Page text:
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In Paris or Paname: Hemingway's Expatriate Nationalism by Jeffrey Herlihy (review)

From: The Hemingway Review
Volume 32, Number 1, Fall 2012
pp. 128-131 | 10.1353/hem.2012.0020

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The title of this meticulously researched and multi-disciplinary argument derives from a letter Hemingway wrote after he had lived in Europe for a number of years: "Americans are always in America—no matter whether they call it Paris or Paname." Herlihy explains that Paname is a colloquial term for Paris. Given the context of much recent theorizing about postnationalism and transnationalism, Jeffrey Herlihy's explication of Hemingway's expatriate nationalism brings a timely perspective. Herlihy underscores his departure from traditional readings that focus on Hemingway and a number of his characters as expatriates and calls instead for interpreting Hemingway and most of his characters as immigrants. He accuses the cultural academies of ignoring the polycultural dimensions of Hemingway's work. Furthermore, he argues that national displacement is as central to Hemingway's novels as other critical commonplaces that focus on the writer's wound, his sexuality, and his relationships with women, etc. Consequently, setting should be seen as key for, as Herlihy states: "Hemingway uses the foreign context to heighten the pathos of each protagonist's failure" (13).

In his introduction Jeffrey Herlihy claims a "unique perspective" as a scholar of Hemingway's cultural displacement because he has lived in the American Midwest, Europe, and the Caribbean, places that featured prominently in Hemingway's life and fiction. In addition, he is obviously fluent in Spanish. For those of Herlihy's readers who are also bi- or multi-lingual and/or have experienced national or cultural displacements, many of his arguments will resonate on a number of levels. Having lived in three different Spanish-speaking countries, I found the footnote discussion of the varieties and differences in Spanish as spoken and/or pronounced in different countries such as Cuba and Spain quite interesting. My Mexican Spanish vocabulary often brings expressions of puzzlement from Venezuelan or Spanish friends. In the context of the argument about the quality of Hemingway's grasp of the Spanish language, Herlihy suggests that "Hemingway's possibly adroit employment of an idiomatic Cuban word or phrase could have been misinterpreted as a mistake" (85, f.105)

In Chapter I, "Perspectives of Place, Exile, and Identity," Herlihy argues convincingly that "places nourish writers" and that for Hemingway, "the rich intercontextualities of expatriation" provided an abundant mine of materials for his stories and novels. In a subsequent chapter the role of place in literature is foregrounded. The discussion of transplantation creating a distance that works well as a literary resource, particularly in Hemingway's case, is insightful. Hemingway called the technique of writing about one place while being in another "transplanting." In support of his ongoing presentation of Hemingway's transnational status, Herlihy reminds us that Hemingway left Oak Park at a young age for a more or less semi-permanent separation from his native land. In a later chapter he emphasizes that Hemingway lived in San Francisco de Paula, Cuba longer than in any other place, arguing that while Hemingway may have been an expatriate in Europe, he was an immigrant in Cuba, wanting to permanently relocate. In support of this approach, Herlihy quotes Hemingway about Cojímar where he claimed to be a "citizen" and his statement in 1959 that "I consider myself Cuban" (90). He reminds us that Hemingway only left because of the circumstances of the Cuban Revolution, even suggesting that Hemingway could argubaly be considered a Cuban refugee in the United States in 1960.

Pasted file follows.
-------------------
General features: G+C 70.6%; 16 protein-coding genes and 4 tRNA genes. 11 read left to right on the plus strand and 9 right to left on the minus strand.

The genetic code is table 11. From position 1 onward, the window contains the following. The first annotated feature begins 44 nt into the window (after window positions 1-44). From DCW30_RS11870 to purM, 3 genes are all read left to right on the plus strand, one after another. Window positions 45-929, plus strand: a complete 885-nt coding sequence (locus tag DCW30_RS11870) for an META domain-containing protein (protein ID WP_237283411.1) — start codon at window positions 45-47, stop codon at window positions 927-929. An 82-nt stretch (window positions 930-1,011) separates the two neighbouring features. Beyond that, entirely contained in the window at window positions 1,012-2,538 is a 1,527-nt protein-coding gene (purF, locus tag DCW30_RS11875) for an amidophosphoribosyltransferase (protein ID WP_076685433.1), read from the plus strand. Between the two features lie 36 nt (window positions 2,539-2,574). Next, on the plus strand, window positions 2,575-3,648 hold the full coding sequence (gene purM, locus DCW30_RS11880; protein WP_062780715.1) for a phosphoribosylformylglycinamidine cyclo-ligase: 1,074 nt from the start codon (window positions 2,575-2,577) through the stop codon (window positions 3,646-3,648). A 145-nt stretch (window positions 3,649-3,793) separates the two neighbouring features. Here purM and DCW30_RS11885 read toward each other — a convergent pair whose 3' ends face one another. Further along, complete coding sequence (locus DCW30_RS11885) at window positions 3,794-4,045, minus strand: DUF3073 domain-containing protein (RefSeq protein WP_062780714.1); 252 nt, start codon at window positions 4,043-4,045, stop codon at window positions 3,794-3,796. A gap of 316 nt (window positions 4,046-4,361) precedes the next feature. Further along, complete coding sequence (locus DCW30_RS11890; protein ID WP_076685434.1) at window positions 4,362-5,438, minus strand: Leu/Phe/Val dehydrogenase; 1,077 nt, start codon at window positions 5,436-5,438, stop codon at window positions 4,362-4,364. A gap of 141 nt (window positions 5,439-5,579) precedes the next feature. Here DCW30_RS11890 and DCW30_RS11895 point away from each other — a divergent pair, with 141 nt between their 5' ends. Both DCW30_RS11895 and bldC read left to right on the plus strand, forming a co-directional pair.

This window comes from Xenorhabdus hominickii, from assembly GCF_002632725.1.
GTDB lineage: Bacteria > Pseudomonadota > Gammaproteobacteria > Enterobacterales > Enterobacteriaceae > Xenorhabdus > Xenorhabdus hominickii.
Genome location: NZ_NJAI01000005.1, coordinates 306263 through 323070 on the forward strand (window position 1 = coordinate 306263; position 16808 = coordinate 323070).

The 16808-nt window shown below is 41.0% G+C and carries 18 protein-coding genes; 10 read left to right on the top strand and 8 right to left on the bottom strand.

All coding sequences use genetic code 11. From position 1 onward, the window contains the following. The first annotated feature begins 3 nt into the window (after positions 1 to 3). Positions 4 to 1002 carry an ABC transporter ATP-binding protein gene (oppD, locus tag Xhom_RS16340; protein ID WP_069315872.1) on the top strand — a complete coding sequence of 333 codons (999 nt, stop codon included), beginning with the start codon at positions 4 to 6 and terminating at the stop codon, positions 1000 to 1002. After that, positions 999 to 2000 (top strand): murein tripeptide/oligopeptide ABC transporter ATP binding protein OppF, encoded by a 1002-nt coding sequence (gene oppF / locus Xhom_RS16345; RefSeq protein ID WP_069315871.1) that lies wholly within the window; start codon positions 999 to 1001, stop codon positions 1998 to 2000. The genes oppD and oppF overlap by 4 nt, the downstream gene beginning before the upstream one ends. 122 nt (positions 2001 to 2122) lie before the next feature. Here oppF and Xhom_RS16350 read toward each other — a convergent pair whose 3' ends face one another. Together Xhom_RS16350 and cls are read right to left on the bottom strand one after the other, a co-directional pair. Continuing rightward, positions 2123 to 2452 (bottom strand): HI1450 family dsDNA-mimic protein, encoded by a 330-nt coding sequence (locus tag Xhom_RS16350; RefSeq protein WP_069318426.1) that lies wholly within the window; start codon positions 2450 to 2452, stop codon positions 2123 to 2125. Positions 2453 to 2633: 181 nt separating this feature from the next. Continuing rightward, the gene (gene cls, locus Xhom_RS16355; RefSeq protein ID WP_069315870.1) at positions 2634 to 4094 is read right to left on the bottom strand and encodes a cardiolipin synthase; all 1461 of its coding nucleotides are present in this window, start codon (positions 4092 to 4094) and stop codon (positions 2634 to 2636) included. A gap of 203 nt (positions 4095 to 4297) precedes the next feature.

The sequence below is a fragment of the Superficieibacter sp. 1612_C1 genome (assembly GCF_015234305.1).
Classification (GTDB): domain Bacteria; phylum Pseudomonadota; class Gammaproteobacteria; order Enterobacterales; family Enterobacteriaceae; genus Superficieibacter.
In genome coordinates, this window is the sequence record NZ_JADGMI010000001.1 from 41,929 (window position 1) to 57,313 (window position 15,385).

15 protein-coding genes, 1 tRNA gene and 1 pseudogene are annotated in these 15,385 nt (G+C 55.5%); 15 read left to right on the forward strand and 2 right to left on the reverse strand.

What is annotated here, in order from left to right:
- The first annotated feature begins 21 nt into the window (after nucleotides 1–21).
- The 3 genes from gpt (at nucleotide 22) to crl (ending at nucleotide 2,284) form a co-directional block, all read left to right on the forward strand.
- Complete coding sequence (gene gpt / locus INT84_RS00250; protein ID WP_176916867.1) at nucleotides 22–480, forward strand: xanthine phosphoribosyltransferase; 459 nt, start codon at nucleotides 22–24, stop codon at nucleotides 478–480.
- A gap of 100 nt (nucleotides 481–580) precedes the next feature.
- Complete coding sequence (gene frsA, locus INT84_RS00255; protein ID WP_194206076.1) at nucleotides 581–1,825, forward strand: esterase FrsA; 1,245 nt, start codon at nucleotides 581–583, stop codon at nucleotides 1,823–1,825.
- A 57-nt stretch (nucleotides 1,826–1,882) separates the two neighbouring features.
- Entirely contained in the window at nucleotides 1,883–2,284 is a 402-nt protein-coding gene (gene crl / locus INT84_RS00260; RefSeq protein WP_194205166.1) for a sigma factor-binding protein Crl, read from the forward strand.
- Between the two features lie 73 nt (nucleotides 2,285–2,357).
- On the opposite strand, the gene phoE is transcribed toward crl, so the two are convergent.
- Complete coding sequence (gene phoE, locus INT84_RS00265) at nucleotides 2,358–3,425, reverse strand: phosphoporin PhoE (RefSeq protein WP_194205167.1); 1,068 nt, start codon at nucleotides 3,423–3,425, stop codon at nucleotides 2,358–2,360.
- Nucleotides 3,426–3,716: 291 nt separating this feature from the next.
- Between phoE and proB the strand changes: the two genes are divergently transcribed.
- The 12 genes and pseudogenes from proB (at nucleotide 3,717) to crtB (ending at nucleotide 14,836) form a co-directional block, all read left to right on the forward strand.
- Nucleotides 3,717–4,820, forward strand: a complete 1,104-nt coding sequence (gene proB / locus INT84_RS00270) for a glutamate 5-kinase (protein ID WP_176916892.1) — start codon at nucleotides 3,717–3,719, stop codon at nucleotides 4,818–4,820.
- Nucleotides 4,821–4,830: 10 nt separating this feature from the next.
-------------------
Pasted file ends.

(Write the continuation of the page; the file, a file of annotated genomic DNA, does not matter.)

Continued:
A particularly perceptive discussion and analysis of Hemingway and Spain challenges generally held assumptions. Much of this material was published in the Spring 2012 issue of The Hemingway Review under the title "'He Was Sort of a Joke In Fact': Ernest Hemingway in Spain." Herlihy contends that many "have overlooked Hemingway's identification with the Spanish people and the 'Spanish self ' he constructed by mimicking their socio-cultural practices in language, gastronomy, and sports" (76). However, this "mimicking" was not always welcomed. Contesting much of the accepted wisdom about Hemingway's relationship with Spain and Spaniards, Herlihy provides a full analysis of why prevailing attitudes are problematic. He negates the idea that Hemingway and Pio Baroja were friends, quoting Baroja's negative reaction to Hemingway's appearance at his bedside...

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